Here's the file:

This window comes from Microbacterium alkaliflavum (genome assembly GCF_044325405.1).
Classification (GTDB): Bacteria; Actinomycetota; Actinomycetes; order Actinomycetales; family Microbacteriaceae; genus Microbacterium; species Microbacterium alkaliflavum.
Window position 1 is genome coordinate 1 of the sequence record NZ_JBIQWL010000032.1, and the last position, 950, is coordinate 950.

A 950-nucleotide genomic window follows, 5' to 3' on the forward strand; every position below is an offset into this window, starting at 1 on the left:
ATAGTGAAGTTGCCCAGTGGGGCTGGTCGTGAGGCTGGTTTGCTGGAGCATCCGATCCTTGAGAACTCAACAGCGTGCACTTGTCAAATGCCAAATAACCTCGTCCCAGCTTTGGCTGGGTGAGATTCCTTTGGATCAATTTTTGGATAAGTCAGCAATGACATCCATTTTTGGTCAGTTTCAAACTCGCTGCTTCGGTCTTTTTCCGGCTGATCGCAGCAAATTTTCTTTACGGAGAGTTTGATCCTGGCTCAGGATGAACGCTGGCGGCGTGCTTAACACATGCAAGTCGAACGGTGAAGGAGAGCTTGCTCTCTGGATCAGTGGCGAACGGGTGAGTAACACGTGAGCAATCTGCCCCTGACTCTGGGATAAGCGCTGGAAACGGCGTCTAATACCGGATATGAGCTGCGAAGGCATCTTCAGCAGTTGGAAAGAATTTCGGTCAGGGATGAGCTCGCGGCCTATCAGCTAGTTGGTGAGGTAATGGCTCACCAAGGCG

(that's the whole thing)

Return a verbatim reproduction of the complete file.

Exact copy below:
This window comes from Microbacterium alkaliflavum (genome assembly GCF_044325405.1).
Classification (GTDB): Bacteria; Actinomycetota; Actinomycetes; order Actinomycetales; family Microbacteriaceae; genus Microbacterium; species Microbacterium alkaliflavum.
Window position 1 is genome coordinate 1 of the sequence record NZ_JBIQWL010000032.1, and the last position, 950, is coordinate 950.

A 950-nucleotide genomic window follows, 5' to 3' on the forward strand; every position below is an offset into this window, starting at 1 on the left:
ATAGTGAAGTTGCCCAGTGGGGCTGGTCGTGAGGCTGGTTTGCTGGAGCATCCGATCCTTGAGAACTCAACAGCGTGCACTTGTCAAATGCCAAATAACCTCGTCCCAGCTTTGGCTGGGTGAGATTCCTTTGGATCAATTTTTGGATAAGTCAGCAATGACATCCATTTTTGGTCAGTTTCAAACTCGCTGCTTCGGTCTTTTTCCGGCTGATCGCAGCAAATTTTCTTTACGGAGAGTTTGATCCTGGCTCAGGATGAACGCTGGCGGCGTGCTTAACACATGCAAGTCGAACGGTGAAGGAGAGCTTGCTCTCTGGATCAGTGGCGAACGGGTGAGTAACACGTGAGCAATCTGCCCCTGACTCTGGGATAAGCGCTGGAAACGGCGTCTAATACCGGATATGAGCTGCGAAGGCATCTTCAGCAGTTGGAAAGAATTTCGGTCAGGGATGAGCTCGCGGCCTATCAGCTAGTTGGTGAGGTAATGGCTCACCAAGGCG